A brief but complex and personal discussion of metaphysical interpretations.

The Deja Vu Experiment

This meditation on metaphysical topics also serves as a tribute to the author’s late wife.

In this short book on spirituality and metaphysics, Renato jumps from personal experience to the texts of major religions to scientific discoveries to art as he explains how his wife, Diana, who passed away in her late 60s, introduced him to new ways of thinking. The concept of déjà vu is defined here as a matter of “gaps” in time and space, or as the author explains, “just as the Deconstructionists use gaps…to begin to explore the truth or ultimate reality behind a text, so too can these gaps in the space and time of the physical universe be used to follow Alice down the rabbit hole, so to speak.” After explaining how Diana encouraged him to re-evaluate his view of the world by developing a different understanding of reality, Renato draws on everything from René Magritte’s paintings to Zen koans to verses from the New Testament to explain his concept of the universe. The theme of light is one of Renato’s driving concepts, and he connects the idea of halos to the Impressionists’ representations of light and Einstein’s discoveries related to the properties of light. At times, the book takes on a memoirlike tone, as Renato shares events from his own life, many of which seem to have a fantastic element to them: “I started to become caught up in my own fame. I started to take pride in the apocryphal stories I had heard about me, no matter how far from the truth they were.” In certain moments, readers might be left wondering whether Renato is telling his own story or whether Diana and the unnamed narrator are instead fictional characters. In the end, Renato’s devotion to Diana—“Now, with help from Diana, I can look, I can see. I can be a good guy again”—seems to be just as important as the metaphysical concepts.

A brief but complex and personal discussion of metaphysical interpretations.

Pub Date: Feb. 28, 2014

ISBN: 978-0989718615

Page Count: 97

Publisher: Dog Ear Publisher

Review Posted Online: Feb. 28, 2014

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Stricter than, say, Bergen Evans or W3 ("disinterested" means impartial — period), Strunk is in the last analysis...



Privately published by Strunk of Cornell in 1918 and revised by his student E. B. White in 1959, that "little book" is back again with more White updatings.

Stricter than, say, Bergen Evans or W3 ("disinterested" means impartial — period), Strunk is in the last analysis (whoops — "A bankrupt expression") a unique guide (which means "without like or equal").

Pub Date: May 15, 1972

ISBN: 0205632645

Page Count: 105

Publisher: Macmillan

Review Posted Online: Oct. 28, 2011

Kirkus Reviews Issue: May 1, 1972

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Possibly inspired by the letters Cleary has received as a children's author, this begins with second-grader Leigh Botts' misspelled fan letter to Mr. Henshaw, whose fictitious book itself derives from the old take-off title Forty Ways W. Amuse a Dog. Soon Leigh is in sixth grade and bombarding his still-favorite author with a list of questions to be answered and returned by "next Friday," the day his author report is due. Leigh is disgruntled when Mr. Henshaw's answer comes late, and accompanied by a set of questions for Leigh to answer. He threatens not to, but as "Mom keeps nagging me about your dumb old questions" he finally gets the job done—and through his answers Mr. Henshaw and readers learn that Leigh considers himself "the mediumest boy in school," that his parents have split up, and that he dreams of his truck-driver dad driving him to school "hauling a forty-foot reefer, which would make his outfit add up to eighteen wheels altogether. . . . I guess I wouldn't seem so medium then." Soon Mr. Henshaw recommends keeping a diary (at least partly to get Leigh off his own back) and so the real letters to Mr. Henshaw taper off, with "pretend," unmailed letters (the diary) taking over. . . until Leigh can write "I don't have to pretend to write to Mr. Henshaw anymore. I have learned to say what I think on a piece of paper." Meanwhile Mr. Henshaw offers writing tips, and Leigh, struggling with a story for a school contest, concludes "I think you're right. Maybe I am not ready to write a story." Instead he writes a "true story" about a truck haul with his father in Leigh's real past, and this wins praise from "a real live author" Leigh meets through the school program. Mr. Henshaw has also advised that "a character in a story should solve a problem or change in some way," a standard juvenile-fiction dictum which Cleary herself applies modestly by having Leigh solve his disappearing lunch problem with a burglar-alarmed lunch box—and, more seriously, come to recognize and accept that his father can't be counted on. All of this, in Leigh's simple words, is capably and unobtrusively structured as well as valid and realistic. From the writing tips to the divorced-kid blues, however, it tends to substitute prevailing wisdom for the little jolts of recognition that made the Ramona books so rewarding.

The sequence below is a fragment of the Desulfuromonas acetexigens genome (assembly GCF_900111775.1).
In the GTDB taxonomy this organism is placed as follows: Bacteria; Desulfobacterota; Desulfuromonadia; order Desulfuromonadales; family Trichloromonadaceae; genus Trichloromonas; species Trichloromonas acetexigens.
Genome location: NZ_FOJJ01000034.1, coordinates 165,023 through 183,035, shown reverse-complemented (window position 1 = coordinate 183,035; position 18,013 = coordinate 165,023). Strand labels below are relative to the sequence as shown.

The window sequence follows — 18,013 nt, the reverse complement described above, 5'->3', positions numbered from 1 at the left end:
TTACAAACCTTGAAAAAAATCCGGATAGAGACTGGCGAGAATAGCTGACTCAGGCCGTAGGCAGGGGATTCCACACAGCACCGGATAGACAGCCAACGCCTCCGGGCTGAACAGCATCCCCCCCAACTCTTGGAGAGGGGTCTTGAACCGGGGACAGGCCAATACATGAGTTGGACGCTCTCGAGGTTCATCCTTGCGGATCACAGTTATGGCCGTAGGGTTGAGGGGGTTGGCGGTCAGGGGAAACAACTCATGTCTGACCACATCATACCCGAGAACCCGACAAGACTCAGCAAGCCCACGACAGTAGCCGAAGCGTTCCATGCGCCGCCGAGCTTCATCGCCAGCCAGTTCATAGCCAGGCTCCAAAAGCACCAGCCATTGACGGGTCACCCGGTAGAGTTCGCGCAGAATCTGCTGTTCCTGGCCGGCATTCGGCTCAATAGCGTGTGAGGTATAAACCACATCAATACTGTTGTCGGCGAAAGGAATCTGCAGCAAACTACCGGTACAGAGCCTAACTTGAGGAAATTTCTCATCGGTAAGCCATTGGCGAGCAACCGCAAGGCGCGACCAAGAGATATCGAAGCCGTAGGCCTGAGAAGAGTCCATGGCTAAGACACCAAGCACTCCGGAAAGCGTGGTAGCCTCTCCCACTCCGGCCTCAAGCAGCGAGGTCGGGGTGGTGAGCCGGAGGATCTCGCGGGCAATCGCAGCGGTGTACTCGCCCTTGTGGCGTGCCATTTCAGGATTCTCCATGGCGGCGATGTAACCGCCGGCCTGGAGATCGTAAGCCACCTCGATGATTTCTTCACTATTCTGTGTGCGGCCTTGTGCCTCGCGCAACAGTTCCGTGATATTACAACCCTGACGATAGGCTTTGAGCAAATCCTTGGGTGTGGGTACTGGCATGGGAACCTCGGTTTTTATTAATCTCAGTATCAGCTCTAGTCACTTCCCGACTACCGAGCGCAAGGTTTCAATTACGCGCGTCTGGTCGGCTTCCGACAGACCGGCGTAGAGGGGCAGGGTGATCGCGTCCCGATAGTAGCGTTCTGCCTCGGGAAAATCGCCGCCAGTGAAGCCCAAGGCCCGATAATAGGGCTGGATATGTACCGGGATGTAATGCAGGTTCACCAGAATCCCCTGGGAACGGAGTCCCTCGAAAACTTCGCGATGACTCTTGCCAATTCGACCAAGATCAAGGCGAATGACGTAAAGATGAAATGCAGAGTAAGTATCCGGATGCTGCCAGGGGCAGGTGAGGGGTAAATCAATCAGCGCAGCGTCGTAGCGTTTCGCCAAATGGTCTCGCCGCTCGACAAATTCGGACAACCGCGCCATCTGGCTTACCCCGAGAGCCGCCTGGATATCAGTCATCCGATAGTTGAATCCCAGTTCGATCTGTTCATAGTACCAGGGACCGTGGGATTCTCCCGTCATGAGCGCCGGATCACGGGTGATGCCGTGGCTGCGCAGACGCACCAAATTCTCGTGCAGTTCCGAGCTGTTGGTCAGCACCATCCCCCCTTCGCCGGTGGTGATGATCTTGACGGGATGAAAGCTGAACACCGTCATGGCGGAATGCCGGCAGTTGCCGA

Pub Date: Aug. 22, 1983

ISBN: 143511096X

Page Count: 133

Publisher: Morrow/HarperCollins

Review Posted Online: Oct. 16, 2011

Kirkus Reviews Issue: Aug. 1, 1983

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